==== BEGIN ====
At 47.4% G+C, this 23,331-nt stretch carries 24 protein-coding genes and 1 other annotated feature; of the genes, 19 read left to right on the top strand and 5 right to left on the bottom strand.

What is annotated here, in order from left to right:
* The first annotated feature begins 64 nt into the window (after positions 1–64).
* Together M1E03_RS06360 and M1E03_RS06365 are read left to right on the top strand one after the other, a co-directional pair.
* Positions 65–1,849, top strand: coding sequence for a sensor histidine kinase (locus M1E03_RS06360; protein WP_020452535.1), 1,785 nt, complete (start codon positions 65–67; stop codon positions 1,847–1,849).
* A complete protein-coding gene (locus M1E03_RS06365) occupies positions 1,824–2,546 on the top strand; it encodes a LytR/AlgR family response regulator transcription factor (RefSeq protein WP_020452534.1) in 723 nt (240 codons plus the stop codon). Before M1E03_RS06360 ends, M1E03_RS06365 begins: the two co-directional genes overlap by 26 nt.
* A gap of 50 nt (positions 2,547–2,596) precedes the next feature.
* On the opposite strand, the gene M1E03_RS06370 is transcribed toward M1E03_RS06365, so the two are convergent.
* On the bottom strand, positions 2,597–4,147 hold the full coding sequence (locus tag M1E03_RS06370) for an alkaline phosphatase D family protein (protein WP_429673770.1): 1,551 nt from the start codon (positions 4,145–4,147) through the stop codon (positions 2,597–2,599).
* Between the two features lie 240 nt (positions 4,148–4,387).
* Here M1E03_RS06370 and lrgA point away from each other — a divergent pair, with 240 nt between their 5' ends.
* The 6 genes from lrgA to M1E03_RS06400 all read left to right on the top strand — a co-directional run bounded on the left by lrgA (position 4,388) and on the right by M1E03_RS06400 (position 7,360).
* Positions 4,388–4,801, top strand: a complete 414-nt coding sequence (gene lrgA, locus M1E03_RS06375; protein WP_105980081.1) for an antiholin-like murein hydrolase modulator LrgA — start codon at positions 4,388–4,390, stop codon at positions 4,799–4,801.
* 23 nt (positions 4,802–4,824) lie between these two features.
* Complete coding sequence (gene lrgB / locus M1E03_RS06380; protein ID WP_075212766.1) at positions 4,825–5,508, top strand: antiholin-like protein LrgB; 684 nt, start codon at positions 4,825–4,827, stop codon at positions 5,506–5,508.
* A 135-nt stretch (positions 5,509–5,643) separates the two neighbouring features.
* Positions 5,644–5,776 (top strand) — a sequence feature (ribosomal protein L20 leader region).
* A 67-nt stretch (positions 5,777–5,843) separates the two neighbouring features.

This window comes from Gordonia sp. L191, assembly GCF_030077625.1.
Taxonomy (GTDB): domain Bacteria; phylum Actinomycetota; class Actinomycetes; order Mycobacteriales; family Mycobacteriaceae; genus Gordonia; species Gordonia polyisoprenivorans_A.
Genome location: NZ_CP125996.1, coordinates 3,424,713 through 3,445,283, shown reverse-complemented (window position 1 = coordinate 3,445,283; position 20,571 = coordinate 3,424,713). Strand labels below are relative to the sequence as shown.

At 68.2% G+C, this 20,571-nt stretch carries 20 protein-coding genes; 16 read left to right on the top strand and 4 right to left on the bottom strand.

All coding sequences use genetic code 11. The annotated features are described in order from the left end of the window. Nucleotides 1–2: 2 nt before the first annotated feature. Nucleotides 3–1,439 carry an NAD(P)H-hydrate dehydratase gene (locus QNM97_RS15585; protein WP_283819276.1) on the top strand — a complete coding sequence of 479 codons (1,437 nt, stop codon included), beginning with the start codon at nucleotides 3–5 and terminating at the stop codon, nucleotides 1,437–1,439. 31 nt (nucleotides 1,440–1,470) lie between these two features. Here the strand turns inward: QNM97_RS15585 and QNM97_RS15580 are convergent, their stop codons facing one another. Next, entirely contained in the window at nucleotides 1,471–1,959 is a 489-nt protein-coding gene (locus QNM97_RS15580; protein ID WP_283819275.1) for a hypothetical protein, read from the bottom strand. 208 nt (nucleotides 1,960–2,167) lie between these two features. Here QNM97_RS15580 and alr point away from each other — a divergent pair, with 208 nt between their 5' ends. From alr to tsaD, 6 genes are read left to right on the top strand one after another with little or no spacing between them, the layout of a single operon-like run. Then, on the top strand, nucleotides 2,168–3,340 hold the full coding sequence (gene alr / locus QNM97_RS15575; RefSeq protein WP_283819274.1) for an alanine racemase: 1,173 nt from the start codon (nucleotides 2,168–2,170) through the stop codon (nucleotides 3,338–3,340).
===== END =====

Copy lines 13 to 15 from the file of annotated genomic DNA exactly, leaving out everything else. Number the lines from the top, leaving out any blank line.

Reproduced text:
* Positions 4,388–4,801, top strand: a complete 414-nt coding sequence (gene lrgA, locus M1E03_RS06375; protein WP_105980081.1) for an antiholin-like murein hydrolase modulator LrgA — start codon at positions 4,388–4,390, stop codon at positions 4,799–4,801.
* 23 nt (positions 4,802–4,824) lie between these two features.
* Complete coding sequence (gene lrgB / locus M1E03_RS06380; protein ID WP_075212766.1) at positions 4,825–5,508, top strand: antiholin-like protein LrgB; 684 nt, start codon at positions 4,825–4,827, stop codon at positions 5,506–5,508.